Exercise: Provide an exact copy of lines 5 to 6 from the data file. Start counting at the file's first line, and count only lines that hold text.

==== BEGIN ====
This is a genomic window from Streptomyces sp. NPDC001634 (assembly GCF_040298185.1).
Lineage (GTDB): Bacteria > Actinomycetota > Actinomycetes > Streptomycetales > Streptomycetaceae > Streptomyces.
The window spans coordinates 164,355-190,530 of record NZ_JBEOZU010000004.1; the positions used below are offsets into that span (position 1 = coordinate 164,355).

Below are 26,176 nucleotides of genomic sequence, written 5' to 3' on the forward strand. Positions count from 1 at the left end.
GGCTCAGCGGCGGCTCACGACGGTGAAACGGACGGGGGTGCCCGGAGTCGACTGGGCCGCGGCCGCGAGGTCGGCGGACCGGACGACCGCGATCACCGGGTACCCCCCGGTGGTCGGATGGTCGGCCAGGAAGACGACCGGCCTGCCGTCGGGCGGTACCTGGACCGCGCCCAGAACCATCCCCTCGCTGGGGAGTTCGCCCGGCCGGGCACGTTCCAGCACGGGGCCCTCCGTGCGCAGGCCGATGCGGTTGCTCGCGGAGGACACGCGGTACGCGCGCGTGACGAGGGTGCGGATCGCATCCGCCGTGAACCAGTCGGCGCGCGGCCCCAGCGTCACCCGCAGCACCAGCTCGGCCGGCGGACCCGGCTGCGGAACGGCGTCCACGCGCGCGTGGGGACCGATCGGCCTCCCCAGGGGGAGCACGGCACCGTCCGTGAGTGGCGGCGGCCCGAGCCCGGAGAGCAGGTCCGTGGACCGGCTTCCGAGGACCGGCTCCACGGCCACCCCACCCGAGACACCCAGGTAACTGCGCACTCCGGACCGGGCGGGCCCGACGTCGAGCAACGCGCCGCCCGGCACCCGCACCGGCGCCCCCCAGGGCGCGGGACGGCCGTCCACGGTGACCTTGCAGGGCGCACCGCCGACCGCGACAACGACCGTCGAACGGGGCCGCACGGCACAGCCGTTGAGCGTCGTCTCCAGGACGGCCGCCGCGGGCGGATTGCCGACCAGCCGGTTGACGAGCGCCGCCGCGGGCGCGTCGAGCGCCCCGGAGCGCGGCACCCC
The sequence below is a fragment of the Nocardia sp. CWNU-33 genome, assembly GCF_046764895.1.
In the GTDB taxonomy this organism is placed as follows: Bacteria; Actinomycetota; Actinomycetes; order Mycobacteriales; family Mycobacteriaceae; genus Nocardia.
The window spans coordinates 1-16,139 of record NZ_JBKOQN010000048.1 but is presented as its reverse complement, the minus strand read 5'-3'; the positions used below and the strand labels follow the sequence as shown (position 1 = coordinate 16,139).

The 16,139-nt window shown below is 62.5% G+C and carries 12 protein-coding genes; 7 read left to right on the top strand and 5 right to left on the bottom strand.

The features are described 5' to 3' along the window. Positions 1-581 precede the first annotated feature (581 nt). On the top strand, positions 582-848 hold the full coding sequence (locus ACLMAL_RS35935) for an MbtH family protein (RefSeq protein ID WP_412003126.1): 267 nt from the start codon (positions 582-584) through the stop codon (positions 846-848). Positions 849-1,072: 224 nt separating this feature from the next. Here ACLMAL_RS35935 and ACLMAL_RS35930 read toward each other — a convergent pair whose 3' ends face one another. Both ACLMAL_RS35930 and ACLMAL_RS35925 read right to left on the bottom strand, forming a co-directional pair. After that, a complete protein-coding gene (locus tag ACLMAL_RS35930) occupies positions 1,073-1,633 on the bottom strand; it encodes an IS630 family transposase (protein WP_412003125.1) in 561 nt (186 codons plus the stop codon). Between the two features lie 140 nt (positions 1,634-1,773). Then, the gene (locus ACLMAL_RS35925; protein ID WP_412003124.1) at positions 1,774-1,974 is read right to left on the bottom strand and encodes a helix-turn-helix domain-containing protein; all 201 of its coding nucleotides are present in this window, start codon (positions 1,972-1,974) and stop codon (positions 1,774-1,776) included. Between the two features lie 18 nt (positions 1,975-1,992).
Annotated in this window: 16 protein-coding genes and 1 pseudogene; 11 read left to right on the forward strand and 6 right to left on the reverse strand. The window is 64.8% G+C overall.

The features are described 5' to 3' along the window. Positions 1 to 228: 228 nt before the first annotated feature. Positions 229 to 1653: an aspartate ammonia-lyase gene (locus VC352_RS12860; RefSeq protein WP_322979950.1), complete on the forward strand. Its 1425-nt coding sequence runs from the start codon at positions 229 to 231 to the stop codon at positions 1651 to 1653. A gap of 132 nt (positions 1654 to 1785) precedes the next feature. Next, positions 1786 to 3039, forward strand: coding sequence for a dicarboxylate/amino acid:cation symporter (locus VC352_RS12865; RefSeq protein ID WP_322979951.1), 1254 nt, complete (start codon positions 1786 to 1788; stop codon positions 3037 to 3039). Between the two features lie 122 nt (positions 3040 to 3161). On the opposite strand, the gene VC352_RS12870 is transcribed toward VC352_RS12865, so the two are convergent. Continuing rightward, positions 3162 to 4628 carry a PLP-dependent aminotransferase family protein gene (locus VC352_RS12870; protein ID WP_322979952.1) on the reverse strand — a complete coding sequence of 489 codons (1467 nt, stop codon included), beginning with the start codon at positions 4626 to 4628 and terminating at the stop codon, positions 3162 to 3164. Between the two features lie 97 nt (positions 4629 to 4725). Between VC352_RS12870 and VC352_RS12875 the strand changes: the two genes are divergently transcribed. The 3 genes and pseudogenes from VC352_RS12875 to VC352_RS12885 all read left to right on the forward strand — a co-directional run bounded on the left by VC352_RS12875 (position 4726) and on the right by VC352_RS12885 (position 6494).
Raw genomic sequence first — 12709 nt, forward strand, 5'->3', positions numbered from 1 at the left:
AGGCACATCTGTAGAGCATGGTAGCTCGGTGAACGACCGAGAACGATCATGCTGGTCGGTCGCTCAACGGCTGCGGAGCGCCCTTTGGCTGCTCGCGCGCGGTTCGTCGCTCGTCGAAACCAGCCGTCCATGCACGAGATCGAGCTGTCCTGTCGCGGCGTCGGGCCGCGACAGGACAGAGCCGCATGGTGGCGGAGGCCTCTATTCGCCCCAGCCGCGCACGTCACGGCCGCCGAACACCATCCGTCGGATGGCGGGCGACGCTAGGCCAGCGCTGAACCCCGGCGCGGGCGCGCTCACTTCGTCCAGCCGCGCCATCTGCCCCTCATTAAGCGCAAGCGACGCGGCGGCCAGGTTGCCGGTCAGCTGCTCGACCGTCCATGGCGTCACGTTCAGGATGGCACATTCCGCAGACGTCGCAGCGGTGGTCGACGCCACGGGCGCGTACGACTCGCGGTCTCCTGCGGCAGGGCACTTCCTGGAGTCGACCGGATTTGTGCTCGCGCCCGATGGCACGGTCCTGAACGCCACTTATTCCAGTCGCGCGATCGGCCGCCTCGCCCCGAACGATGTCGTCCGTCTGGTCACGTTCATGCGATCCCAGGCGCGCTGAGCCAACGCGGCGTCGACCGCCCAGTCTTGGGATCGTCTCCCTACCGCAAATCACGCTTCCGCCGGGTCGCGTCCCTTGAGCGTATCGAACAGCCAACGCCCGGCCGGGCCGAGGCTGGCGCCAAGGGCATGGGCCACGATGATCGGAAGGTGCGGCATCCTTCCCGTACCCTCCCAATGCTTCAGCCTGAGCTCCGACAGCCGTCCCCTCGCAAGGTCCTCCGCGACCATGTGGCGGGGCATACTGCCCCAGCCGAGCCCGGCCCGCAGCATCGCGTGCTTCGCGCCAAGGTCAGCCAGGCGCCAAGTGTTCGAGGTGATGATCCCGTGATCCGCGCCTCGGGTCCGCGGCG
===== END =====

GGCTCAGCGGCGGCTCACGACGGTGAAACGGACGGGGGTGCCCGGAGTCGACTGGGCCGCGGCCGCGAGGTCGGCGGACCGGACGACCGCGATCACCGGGTACCCCCCGGTGGTCGGATGGTCGGCCAGGAAGACGACCGGCCTGCCGTCGGGCGGTACCTGGACCGCGCCCAGAACCATCCCCTCGCTGGGGAGTTCGCCCGGCCGGGCACGTTCCAGCACGGGGCCCTCCGTGCGCAGGCCGATGCGGTTGCTCGCGGAGGACACGCGGTACGCGCGCGTGACGAGGGTGCGGATCGCATCCGCCGTGAACCAGTCGGCGCGCGGCCCCAGCGTCACCCGCAGCACCAGCTCGGCCGGCGGACCCGGCTGCGGAACGGCGTCCACGCGCGCGTGGGGACCGATCGGCCTCCCCAGGGGGAGCACGGCACCGTCCGTGAGTGGCGGCGGCCCGAGCCCGGAGAGCAGGTCCGTGGACCGGCTTCCGAGGACCGGCTCCACGGCCACCCCACCCGAGACACCCAGGTAACTGCGCACTCCGGACCGGGCGGGCCCGACGTCGAGCAACGCGCCGCCCGGCACCCGCACCGGCGCCCCCCAGGGCGCGGGACGGCCGTCCACGGTGACCTTGCAGGGCGCACCGCCGACCGCGACAACGACCGTCGAACGGGGCCGCACGGCACAGCCGTTGAGCGTCGTCTCCAGGACGGCCGCCGCGGGCGGATTGCCGACCAGCCGGTTGACGAGCGCCGCCGCGGGCGCGTCGAGCGCCCCGGAGCGCGGCACCCC
The sequence below is a fragment of the Nocardia sp. CWNU-33 genome, assembly GCF_046764895.1.